In the same way, most organizations have annual goals—take the top spot in the market, lift employee engagement— but they lack clearly defined improvement programs to reach their goals. As with individuals, there is no end to the number of business fads that promise to get companies to the promised land—emotional intelligence, six sigma, business process reengineering, management by walking around (MBWA), etc. But efforts to achieve those goals are episodic (at best) or sporadic (at worst), because they’re not seen as integral to the organization’s daily operations. They’re made “when we have some free time,” or before the boss asks about them at the quarterly performance review.

Truly fit individuals don’t so much make a generic commitment to exercise as much as they weave exercise and health into the daily fabric of their lives. Similarly, truly fit organizations don’t so much make a commitment to an improvement “program” per se, as build improvement into the way they operate on an ongoing basis, everyday.

 The pursuit of organizational fitness is like the pursuit of physical fitness. There are no secret formulas, no magic potions, no shortcuts. Both kinds of fitness require continual focus and commitment to the hard work of improvement. When you accept your current physical or organizational limitations and weaknesses as opportunities for growth, and see the never-ending journey towards perfection as something inherently worthwhile, you’ve taken the first step to driving out fear and unleashing the power of your employees. 

If you can do that, you’ll be well on your way towards organizational fitness.


Download the most comprehensive OpEx Resport in the Industry

The Largest Leadership-Level Business Transformation & Operational Excellence Event

The Business Transformation & Operational Excellence Industry Awards

Welcome to BTOES Insights, the content portal for Business Transformation & Operational Excellence opinions, reports & news.
AWARD 2019-1
Copy of Copy of btoes19
Subscribe to Business Transformation & Operational Excellence Insights Now
Copy of Copy of btoes19 (1)

Featured Content

  • Best Achievement of Operational Excellence in Technology & Communications: IBM
  • Best Achievement of Operational Excellence in Oil & Gas, Power & Utilities: Black & Veatch
  • Best Achievement in Cultural Transformation to deliver a high performing Operational Excellence culture: NextEra Energy
Operational Excellence Frameworks and Learning Resources, Customer Experience, Digital Transformation and more introductions
  • Intelligent BPM Systems: Impact & Opportunity
  • Surviving_the_IT_Talent_deficit.png
  • Six Sigma's Best Kept Secret: Motorola & The Malcolm Baldrige Awards
  • The Value-Switch for Digitalization Initiatives: Business Process Management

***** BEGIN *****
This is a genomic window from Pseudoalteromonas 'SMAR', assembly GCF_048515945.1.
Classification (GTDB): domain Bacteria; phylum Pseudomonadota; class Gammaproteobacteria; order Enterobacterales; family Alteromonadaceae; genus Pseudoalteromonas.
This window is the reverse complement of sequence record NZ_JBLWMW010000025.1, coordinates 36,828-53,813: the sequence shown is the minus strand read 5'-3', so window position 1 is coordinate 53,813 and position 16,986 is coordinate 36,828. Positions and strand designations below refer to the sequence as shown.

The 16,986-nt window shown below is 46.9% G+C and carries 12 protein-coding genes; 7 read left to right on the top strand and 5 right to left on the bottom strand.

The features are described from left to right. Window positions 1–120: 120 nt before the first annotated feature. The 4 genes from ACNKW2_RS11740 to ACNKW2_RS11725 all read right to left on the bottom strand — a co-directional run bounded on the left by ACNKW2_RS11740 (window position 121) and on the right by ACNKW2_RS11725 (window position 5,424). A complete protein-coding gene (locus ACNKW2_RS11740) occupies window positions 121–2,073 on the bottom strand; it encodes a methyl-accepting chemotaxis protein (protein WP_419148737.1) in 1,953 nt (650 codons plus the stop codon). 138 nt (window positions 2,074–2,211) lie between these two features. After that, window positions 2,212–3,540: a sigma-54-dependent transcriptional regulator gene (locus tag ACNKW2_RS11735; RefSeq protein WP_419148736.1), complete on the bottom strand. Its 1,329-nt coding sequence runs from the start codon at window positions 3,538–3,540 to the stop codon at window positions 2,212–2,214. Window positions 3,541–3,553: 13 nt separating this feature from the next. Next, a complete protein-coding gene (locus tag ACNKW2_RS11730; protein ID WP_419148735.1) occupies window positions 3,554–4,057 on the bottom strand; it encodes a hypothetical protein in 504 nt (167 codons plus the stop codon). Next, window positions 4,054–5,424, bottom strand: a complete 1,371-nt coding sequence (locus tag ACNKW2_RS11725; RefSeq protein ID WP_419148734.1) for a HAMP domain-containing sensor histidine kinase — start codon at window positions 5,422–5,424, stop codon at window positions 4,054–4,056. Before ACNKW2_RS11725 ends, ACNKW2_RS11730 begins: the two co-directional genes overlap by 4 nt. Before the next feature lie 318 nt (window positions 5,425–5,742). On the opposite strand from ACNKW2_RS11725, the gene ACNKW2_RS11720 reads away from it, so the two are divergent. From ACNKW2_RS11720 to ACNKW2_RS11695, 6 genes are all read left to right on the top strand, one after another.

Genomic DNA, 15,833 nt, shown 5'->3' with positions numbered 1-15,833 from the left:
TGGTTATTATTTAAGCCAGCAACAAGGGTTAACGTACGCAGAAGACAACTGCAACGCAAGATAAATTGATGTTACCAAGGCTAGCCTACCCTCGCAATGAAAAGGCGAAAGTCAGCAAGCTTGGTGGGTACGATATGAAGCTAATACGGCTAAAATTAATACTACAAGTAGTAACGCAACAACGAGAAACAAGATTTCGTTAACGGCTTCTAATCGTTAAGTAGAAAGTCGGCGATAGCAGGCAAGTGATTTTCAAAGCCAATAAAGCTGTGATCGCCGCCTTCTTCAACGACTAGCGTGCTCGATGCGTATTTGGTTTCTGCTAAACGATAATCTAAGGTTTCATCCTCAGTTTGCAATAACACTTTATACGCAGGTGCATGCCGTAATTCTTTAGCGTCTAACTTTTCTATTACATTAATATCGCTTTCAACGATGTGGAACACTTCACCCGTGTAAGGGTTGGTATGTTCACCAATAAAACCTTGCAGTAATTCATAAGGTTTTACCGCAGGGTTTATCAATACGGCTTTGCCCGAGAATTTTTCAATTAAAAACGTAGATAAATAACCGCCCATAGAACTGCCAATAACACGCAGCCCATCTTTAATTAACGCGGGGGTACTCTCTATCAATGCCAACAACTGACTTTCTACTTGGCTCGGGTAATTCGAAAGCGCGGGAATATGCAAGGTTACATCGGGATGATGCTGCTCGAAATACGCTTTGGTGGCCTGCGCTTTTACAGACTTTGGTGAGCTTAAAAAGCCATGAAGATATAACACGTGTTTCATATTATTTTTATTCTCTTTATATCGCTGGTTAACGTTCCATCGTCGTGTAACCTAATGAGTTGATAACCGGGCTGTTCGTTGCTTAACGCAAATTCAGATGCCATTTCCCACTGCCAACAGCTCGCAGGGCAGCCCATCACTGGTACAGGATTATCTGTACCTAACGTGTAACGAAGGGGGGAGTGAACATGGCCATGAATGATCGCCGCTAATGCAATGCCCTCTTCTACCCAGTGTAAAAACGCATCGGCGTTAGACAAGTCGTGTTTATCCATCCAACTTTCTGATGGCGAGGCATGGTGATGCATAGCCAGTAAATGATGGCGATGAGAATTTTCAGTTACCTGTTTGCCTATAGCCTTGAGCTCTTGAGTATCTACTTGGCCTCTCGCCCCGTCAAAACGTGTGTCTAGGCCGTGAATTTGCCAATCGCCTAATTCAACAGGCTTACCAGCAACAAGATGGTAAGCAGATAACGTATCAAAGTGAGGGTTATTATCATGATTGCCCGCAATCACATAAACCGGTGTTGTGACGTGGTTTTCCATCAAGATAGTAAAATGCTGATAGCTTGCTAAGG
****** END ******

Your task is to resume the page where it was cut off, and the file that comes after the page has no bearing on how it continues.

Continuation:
• Process of Process Management: Strategy Execution in a Digital World

Popular Tags

Operational Excellence Business Transformation Business Improvement Process Management Business Excellence Continuous Improvement Process Optimization process excellence Process Improvement Leadership Premium Change Management Enterprise Excellence Lean Execution Excellence Lean Enterprise Organizational Excellence Lean Six Sigma BTOES18 Capability Excellence Culture Transformation Changing & Improving Company Culture New Technologies end-to-end Business Transformation Execution & Sustaining OpEx Projects Agile Lack of/Need for Resources Leadership Understanding & Buy-In Adapting to Business Trends Changing Customer Demands Failure to Innovate Integrating CI Methodologies Lack of/Need for Skilled Workers Lack of/Need for Support from Employees Maintaining key Priorities Relationships Between Departments Digital Transformation Healthcare and Medical Devices Culture Customer Experience Exclusive BTOES HEALTH BTOES Video Presentations Technology Strategy Execution Innovation Process Automation Report Manufacturing BPM Lean Manufacturing Agility Systems Engineering Process Design Awards Healthcare BTOES Presentation Slides thought leaders Insurance Robotic Process Automation value creation Customer Experience Excellence innovation execution Data Analytics Professional Services data management Banking and Capital Markets digital operations White Paper BTOES19 Consumer Products & Retail Operational Excellence Model Project Management Artificial Intelligence Automotive and Transportation business expansion revenue growth Digital Interview Operational Excellence Example Lean Culture NPS Net Promoter Score Six Sigma Data Frameworks Hoshin Planning Learning organization Pharmaceuticals & Life Sciences Primary Measure of succes Workplace Analytics business process automation investment banking transformation journey BTOES17 Business Growth Client Feedback Strategy Communication Denial Management Education HealthcareTechnologies Hospitality & Construction Human Centered Design Innovation in Healthcare Integrated Decision Approach Integrated Decision Making Kaizen Oil and Gas Pharmaceuticals and Life Sciences Telecommunications Text Mining eHealth master text analytics virtual resource management Announcement BTOES18 Award Winners BTOES18 Awards Communications Infographic Jidoka Learning Resource Oil & Gas Recruitment Supply Chain Management Team The FAST lane